Mud (2013)



“You’re a good man, Ellis.”

This approbation comes near the end of Jeff Nichols’ Mud, and serves as crucial validation for the film’s 14-year-old hero. Much of Mud finds Nichols exploring the lengths to which a boy will go to be treated as an equal by a man he respects. Through selfless labor and violence and love, Ellis tenaciously builds up the ground beneath him in a grasp for equal footing, and every last action rings of utter truth. Because Jeff Nichols understands that most of us are still boys, falling over ourselves to prove that we’re not.

Ellis (Tye Sheridan) lives with his feuding parents in a boathouse on the Mississippi River. The bad blood between his father, Senior (Ray McKinnon) and mother, Mary Lee (Sarah Paulson) is baseless to Ellis. It betrays his steadfast belief that love is all you need, and functionally means the end of their treasured boathouse on the Mississippi. Ellis escapes the daily turmoil with his friend Neckbone (Jacob Lofland), taking their small fishing boat to a nondescript island where Neckbone has discovered an abandoned boat perched, miraculously, in the branches of a tree. And this is where the boys meet Mud (Matthew McConaughey), and where the passage into manhood begins.


Mud is in a conspicuous bind, having made his home in the skybound boat on a middle-of-nowhere island, needing children to bring him food in exchange for anything he has that they might want. The boys are skeptical, but Mud is a man with a code, and the romantic Ellis is enamored of codes and mystery and the general raiment of a weathered life. By the time he learns that Mud is waiting for Juniper (Reese Witherspoon), a woman he killed for, a woman he is on the run for, a woman he has loved his whole life, Ellis is prepared to go to hell and back for the man; an allegiance that Jeff Nichols, the film’s writer and director—and the writer/director of 2011’s underappreciated Take Shelter—uses to illuminate Ellis in ways that make your heart ache.


The fulcrum of Mud is the earnestness with which an adolescent views his world. From frame one we recognize the perfect naiveté Ellis harbors, the way that a boat and a buddy can still mean true freedom, or the heartrending power of infatuation with the idea of a person, lacking any evidence and stronger for it. This is a potent device, and not simply because it’s a place we all remember fondly. Not because of the authenticity of the kinship between Matthew McConaughey and Tye Sheridan, or because Sheridan’s performance is so alarmingly nuanced. Mud is a story with a range of angles; 9 times out of 10, another director would have treated Mud as his lead and the film would be a straightforward crime thriller. Nichols chose the blind innocence of a child because his story isn’t about the drama of crime. It’s not about the trials of love or the fear of retribution for violence. It’s about the ways the world can betray you, and the monumental pain of that betrayal when all you’ve ever known is that things have a way they’re supposed to work. What nobody tells you is that this moment, when you learn for the first time that destiny is nonsense, that the world doesn’t care about you or your future, this is the first moment of your adult life.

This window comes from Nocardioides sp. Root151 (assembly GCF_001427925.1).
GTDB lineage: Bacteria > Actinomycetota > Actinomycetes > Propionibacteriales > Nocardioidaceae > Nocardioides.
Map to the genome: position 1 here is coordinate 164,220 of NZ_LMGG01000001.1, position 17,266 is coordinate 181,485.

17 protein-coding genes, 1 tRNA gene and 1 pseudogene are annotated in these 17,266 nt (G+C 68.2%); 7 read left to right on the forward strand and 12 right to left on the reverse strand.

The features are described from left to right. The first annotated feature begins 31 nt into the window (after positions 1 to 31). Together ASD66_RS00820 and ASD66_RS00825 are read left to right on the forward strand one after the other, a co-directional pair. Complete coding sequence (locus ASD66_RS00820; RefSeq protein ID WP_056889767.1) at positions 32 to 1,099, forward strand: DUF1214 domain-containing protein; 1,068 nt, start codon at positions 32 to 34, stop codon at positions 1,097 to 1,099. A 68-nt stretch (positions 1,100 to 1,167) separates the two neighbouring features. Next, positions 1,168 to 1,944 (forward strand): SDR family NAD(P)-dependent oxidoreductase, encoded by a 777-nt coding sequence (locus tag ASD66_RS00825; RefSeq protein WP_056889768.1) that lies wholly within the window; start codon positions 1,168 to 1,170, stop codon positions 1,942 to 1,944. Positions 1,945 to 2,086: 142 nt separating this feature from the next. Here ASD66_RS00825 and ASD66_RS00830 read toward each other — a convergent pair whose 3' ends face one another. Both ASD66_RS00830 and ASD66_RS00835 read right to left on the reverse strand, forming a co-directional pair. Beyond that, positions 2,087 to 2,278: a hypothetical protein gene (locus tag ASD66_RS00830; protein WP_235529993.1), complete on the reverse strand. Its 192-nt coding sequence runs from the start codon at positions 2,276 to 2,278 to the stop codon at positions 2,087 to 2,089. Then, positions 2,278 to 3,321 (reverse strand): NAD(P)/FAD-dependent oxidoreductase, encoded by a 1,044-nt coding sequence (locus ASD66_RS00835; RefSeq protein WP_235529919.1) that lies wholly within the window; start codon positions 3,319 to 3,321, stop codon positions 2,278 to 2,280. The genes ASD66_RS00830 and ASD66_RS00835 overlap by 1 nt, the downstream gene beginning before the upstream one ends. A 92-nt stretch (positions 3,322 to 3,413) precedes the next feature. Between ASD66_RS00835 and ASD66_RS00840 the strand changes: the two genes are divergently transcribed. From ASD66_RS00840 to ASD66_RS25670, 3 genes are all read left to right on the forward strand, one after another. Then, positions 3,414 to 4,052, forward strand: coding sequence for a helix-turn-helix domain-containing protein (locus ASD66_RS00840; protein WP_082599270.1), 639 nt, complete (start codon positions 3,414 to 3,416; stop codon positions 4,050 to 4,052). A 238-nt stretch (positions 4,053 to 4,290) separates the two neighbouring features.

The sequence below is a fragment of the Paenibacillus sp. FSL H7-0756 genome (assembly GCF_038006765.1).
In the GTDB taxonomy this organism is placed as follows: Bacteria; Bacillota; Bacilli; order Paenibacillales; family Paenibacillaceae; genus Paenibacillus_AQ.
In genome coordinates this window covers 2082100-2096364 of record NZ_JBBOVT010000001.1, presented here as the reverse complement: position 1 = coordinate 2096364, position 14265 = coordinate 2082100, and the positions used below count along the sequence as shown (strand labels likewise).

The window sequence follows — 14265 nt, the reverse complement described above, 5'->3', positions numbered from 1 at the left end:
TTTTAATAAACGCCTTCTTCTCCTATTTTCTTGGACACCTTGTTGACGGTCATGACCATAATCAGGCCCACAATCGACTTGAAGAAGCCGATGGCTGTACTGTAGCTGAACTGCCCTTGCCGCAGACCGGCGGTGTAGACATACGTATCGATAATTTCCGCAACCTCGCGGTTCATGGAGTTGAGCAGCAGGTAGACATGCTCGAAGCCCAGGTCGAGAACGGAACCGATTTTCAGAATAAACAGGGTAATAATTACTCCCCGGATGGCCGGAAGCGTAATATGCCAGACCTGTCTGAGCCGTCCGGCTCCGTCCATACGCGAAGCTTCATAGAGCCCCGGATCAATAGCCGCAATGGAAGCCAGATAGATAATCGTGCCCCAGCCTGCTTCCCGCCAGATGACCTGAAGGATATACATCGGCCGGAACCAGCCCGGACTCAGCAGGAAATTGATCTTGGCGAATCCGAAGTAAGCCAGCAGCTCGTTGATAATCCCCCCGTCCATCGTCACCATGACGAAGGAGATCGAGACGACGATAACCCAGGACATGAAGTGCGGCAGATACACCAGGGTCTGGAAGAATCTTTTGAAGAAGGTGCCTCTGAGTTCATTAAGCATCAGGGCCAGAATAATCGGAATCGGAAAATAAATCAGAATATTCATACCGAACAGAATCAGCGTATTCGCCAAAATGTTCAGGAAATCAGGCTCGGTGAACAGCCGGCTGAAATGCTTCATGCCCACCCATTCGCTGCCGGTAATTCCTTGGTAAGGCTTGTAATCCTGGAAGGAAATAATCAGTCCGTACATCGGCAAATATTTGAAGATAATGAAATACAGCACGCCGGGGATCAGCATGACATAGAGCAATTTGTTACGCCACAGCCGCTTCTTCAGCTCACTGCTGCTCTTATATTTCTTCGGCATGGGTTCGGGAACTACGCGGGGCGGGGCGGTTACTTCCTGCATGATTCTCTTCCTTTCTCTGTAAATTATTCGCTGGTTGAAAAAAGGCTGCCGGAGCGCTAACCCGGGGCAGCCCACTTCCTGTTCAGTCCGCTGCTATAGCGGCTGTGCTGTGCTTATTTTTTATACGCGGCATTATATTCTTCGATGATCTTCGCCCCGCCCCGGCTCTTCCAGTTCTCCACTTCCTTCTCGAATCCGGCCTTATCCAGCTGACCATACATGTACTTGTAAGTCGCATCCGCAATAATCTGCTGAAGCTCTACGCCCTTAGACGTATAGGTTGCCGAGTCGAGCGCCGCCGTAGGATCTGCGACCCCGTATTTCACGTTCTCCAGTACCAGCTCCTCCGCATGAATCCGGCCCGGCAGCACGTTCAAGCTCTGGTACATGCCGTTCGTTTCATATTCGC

Though his outlook seems cynical and his stories seem hard, Jeff Nichols is ultimately a deeply sensitive filmmaker.  He writes characters who come from hard places, but have done their best not to let those hard places harden them. Even with characters whose emotional calluses have crystallized past the point of softening—as with Mud’s villains, or the coarse old drifter Tom Blankenship, played impeccably by Sam Shepard—their austerity is the result of distilled heartache, and not simply a trait used to position them against the more earnest characters. There’s a tendency when depicting the blue collar South towards bleakness, towards a ruthless survival of the fittest. While Jeff Nichols doesn’t shy away from the hard realities of America’s contemporary struggles, his films are far more interested in shining a light than casting a shadow.

Leave a Reply

Fill in your details below or click an icon to log in: Logo

You are commenting using your account. Log Out /  Change )

Twitter picture

You are commenting using your Twitter account. Log Out /  Change )

Facebook photo

You are commenting using your Facebook account. Log Out /  Change )

Connecting to %s